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Afghan Governor Wants Government To Control Poppy Crop


This week, we're taking a look at the ongoing war in Afghanistan, where 15 years later, there are still 10,000 American troops on the ground. Today, we hear about Afghanistan's poppy production, which accounts for more than 90 percent of the world's heroin. The profits of this go to the Taliban to pay fighters, to buy weapons and also to pay off government officials.

Now the new governor of the top poppy growing area has an idea. Have the Afghan government control the poppy harvest by licensing farmers and processing the poppies for medical morphine to be used in hospitals. Governor Hayatullah Hayat of Helmand province told NPR this plan could relieve a worldwide need for morphine.

HAYATULLAH HAYAT: I know this will take very long time with the security situation that we have in this country. But I think that is an option which can be worked, at least in the areas where we have security.

GREENE: Our colleague Tom Bowman was recently in Afghanistan. And that's where he spoke with the governor about this idea. Hey, Tom.

TOM BOWMAN, BYLINE: Hey. Good morning, David.

GREENE: So is this idea brand new?

BOWMAN: You know, it's not. It's been around for nearly a decade, but there's been no movement. Advocates say having the government take over production would serve two purposes. Bring in more money for Afghanistan, where the economy right now is based on foreign handouts and opium, and also take that money away from the Taliban.

Right now, medical morphine for hospitals in the developed world comes mostly from Turkey, India and Australia. So experts, even some lawmakers, said this might be a good idea for Afghanistan. Now here's Senator Dianne Feinstein of California back in 2009. She chaired the Senate Caucus on International Narcotics Control.


DIANNE FEINSTEIN: Actually, the manufacturing of some poppy for morphine in a very controlled way seems to me - would make some sense. It would have to be a strictly government-regulated industry.

BOWMAN: But there has been opposition from the State Department, though. A State Department official said the department still supports destroying the entire poppy crop, even though that hasn't happened in years. The department also cautions that some portion of any legal poppy crop might be diverted to the illegal market.

And of course, right now, 100 percent of that crop's in the hands of the Taliban and drug traffickers. And the department also said there's enough morphine being produced elsewhere. There's really no demand.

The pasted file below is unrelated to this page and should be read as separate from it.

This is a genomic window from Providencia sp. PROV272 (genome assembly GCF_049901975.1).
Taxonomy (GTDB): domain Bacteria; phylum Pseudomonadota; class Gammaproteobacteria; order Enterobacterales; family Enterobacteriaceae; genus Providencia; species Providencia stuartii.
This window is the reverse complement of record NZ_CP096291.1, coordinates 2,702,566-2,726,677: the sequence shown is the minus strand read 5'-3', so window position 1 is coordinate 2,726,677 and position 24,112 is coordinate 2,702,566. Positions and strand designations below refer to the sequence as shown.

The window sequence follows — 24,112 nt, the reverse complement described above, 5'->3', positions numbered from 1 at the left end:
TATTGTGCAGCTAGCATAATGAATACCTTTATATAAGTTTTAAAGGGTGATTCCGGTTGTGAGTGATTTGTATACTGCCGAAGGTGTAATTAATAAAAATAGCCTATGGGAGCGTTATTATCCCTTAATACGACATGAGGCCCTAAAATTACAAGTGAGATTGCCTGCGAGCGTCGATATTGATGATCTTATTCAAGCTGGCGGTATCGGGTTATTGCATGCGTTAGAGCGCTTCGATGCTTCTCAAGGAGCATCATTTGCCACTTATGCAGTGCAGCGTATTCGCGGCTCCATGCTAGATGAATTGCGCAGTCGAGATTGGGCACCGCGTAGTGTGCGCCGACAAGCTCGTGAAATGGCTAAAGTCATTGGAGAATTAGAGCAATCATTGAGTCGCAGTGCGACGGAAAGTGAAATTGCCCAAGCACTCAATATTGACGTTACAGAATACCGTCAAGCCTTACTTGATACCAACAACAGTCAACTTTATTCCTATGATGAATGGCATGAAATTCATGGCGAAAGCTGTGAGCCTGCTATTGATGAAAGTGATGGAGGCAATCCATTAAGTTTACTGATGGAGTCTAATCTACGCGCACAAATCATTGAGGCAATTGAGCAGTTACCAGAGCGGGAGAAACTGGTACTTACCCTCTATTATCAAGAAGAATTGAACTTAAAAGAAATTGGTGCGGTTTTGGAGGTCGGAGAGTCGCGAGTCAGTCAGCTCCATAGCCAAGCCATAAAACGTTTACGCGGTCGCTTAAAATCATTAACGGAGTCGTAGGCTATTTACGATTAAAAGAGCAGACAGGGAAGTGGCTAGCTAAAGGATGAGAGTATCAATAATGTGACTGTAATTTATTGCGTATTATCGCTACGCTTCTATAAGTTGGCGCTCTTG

GREENE: No - I mean, there's no demand for medical morphine around the world?

BOWMAN: Well, there's no shortage in the U.S. or Europe. But there are shortages elsewhere - Africa, China and also Afghanistan itself. I spoke with Jorrit Kamminga. He's an international counternarcotics expert in Holland. And this is what he had to say.

JORRIT KAMMINGA: Countries like Afghanistan - they fail to address moderate and severe pains because of the fact that they don't have any morphine, which is still the gold standard of painkilling medicines.

GREENE: OK. So debate here, Tom, about how much demand there would be for medical morphine, which would be key to a new program like this. Let's just take the State Department's argument that there's not enough demand. What about just eradicating the poppies in Afghanistan?

BOWMAN: Well, they've tried that over the years. The U.S. has spent billions of dollars eradicating the poppy. Also, the Afghan government has been involved in this effort to get rid of the poppy crop. But it's in fits and starts. Now, this year, we were just in Helmand Province. The entire poppy crop was grown and is now being processed into opium and heroin. They didn't touch the poppy crop this year.

GREENE: Might tell you why the governor is so determined to do something right now. So, I mean, could this be the moment of momentum where he gets an idea like this - gets it through?

BOWMAN: Well, it could be. Again, there's resistance in the U.S. to doing this. But he would like to at least have a pilot project. He also wants to do things like grow watermelons, wheat, cotton. The problem with cotton is - there's a law in the U.S. that - you can't support overseas programs that compete with American cotton farmers.

GREENE: Tom, thanks a lot.

BOWMAN: You're welcome. Transcript provided by NPR, Copyright NPR.

Tom Bowman is a NPR National Desk reporter covering the Pentagon.